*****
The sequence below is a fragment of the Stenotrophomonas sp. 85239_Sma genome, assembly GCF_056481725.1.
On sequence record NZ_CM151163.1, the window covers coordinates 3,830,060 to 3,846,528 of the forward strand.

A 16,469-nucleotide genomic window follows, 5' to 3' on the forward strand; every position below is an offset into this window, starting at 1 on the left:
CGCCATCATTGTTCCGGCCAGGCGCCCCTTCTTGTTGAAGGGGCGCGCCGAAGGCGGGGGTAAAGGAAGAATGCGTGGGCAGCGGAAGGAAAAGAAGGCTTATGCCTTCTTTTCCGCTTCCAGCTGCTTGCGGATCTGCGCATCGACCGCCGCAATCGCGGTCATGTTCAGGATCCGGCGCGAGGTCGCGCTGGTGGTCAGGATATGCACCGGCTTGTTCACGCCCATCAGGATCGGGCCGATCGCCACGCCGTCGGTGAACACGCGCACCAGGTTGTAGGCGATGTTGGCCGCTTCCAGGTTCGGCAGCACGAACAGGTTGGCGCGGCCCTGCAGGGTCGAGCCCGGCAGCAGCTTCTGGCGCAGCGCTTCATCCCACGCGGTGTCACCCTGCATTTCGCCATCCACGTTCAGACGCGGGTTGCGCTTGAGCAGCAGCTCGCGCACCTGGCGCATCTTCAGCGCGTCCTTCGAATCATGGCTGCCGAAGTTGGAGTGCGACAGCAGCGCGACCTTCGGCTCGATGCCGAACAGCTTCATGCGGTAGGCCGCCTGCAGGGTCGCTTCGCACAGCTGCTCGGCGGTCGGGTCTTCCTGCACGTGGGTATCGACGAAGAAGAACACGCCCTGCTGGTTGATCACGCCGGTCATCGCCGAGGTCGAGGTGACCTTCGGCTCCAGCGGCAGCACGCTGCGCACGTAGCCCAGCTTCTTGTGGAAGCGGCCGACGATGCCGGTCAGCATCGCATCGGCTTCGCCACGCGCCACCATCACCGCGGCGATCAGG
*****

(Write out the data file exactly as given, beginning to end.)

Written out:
The sequence below is a fragment of the Stenotrophomonas sp. 85239_Sma genome, assembly GCF_056481725.1.
On sequence record NZ_CM151163.1, the window covers coordinates 3,830,060 to 3,846,528 of the forward strand.

A 16,469-nucleotide genomic window follows, 5' to 3' on the forward strand; every position below is an offset into this window, starting at 1 on the left:
CGCCATCATTGTTCCGGCCAGGCGCCCCTTCTTGTTGAAGGGGCGCGCCGAAGGCGGGGGTAAAGGAAGAATGCGTGGGCAGCGGAAGGAAAAGAAGGCTTATGCCTTCTTTTCCGCTTCCAGCTGCTTGCGGATCTGCGCATCGACCGCCGCAATCGCGGTCATGTTCAGGATCCGGCGCGAGGTCGCGCTGGTGGTCAGGATATGCACCGGCTTGTTCACGCCCATCAGGATCGGGCCGATCGCCACGCCGTCGGTGAACACGCGCACCAGGTTGTAGGCGATGTTGGCCGCTTCCAGGTTCGGCAGCACGAACAGGTTGGCGCGGCCCTGCAGGGTCGAGCCCGGCAGCAGCTTCTGGCGCAGCGCTTCATCCCACGCGGTGTCACCCTGCATTTCGCCATCCACGTTCAGACGCGGGTTGCGCTTGAGCAGCAGCTCGCGCACCTGGCGCATCTTCAGCGCGTCCTTCGAATCATGGCTGCCGAAGTTGGAGTGCGACAGCAGCGCGACCTTCGGCTCGATGCCGAACAGCTTCATGCGGTAGGCCGCCTGCAGGGTCGCTTCGCACAGCTGCTCGGCGGTCGGGTCTTCCTGCACGTGGGTATCGACGAAGAAGAACACGCCCTGCTGGTTGATCACGCCGGTCATCGCCGAGGTCGAGGTGACCTTCGGCTCCAGCGGCAGCACGCTGCGCACGTAGCCCAGCTTCTTGTGGAAGCGGCCGACGATGCCGGTCAGCATCGCATCGGCTTCGCCACGCGCCACCATCACCGCGGCGATCAGG